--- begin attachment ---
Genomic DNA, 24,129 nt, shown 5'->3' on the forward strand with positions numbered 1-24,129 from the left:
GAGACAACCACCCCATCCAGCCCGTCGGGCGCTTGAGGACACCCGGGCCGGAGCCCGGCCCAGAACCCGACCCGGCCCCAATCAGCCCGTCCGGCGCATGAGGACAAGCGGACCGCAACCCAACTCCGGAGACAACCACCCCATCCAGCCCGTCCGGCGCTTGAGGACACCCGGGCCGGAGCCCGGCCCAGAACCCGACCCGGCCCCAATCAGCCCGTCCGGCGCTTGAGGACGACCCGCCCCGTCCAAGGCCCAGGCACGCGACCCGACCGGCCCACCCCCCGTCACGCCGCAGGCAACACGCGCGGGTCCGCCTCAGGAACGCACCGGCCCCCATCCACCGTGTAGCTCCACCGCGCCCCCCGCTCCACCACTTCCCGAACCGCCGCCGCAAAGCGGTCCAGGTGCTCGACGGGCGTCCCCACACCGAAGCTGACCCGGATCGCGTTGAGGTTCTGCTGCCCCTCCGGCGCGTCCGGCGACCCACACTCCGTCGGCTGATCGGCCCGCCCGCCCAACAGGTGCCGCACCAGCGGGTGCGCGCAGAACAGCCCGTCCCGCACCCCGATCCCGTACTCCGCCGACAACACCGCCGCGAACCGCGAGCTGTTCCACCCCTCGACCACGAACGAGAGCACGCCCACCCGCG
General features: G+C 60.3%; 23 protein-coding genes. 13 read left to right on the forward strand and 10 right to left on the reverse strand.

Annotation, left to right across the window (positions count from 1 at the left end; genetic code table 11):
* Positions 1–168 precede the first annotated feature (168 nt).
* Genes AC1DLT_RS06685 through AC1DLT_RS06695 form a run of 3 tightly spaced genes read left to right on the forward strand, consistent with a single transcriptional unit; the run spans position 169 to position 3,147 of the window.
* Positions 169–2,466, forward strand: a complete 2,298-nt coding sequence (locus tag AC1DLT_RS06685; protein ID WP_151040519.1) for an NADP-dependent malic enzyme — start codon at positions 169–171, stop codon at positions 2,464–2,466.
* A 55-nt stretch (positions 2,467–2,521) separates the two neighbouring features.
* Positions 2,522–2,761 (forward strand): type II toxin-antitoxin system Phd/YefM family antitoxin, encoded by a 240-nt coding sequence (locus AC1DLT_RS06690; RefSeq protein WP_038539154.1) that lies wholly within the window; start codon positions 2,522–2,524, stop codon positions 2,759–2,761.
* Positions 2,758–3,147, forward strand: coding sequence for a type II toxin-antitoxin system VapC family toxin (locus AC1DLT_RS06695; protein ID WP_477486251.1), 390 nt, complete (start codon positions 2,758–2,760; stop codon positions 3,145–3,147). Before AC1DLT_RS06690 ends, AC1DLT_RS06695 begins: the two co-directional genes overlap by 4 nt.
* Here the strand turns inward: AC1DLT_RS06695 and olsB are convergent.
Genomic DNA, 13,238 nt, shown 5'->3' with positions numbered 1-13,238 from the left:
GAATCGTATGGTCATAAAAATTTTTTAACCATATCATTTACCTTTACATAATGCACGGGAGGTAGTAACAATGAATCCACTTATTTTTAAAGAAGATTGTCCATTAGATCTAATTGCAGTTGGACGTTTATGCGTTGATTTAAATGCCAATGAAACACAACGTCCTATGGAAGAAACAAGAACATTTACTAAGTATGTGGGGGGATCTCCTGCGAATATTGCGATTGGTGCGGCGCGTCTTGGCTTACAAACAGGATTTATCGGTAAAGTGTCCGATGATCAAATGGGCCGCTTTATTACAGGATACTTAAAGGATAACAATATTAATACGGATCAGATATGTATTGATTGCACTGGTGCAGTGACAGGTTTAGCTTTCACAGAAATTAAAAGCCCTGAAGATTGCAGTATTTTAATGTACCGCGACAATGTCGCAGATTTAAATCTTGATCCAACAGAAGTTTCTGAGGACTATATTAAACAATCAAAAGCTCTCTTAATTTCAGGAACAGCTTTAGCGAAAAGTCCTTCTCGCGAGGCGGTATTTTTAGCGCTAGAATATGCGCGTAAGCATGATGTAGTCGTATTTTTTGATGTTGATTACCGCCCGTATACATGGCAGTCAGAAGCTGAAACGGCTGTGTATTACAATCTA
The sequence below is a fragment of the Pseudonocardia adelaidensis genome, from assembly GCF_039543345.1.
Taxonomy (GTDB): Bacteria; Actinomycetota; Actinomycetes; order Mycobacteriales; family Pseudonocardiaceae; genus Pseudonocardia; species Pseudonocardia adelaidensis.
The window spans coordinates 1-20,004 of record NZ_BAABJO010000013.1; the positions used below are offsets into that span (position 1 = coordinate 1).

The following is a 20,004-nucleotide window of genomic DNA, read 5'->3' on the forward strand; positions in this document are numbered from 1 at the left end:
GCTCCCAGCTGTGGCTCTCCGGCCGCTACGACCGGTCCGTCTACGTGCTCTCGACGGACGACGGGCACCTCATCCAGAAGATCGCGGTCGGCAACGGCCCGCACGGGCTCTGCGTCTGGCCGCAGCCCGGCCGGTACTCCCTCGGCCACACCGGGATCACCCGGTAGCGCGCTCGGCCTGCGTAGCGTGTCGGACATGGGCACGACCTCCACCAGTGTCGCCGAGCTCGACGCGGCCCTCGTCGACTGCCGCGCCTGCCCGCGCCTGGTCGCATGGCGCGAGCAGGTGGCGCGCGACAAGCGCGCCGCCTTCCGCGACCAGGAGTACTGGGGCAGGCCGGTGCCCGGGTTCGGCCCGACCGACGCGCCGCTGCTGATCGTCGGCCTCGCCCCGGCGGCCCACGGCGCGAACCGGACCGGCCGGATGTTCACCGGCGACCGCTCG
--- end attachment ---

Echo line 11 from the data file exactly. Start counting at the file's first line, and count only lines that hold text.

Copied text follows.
* Here the strand turns inward: AC1DLT_RS06695 and olsB are convergent.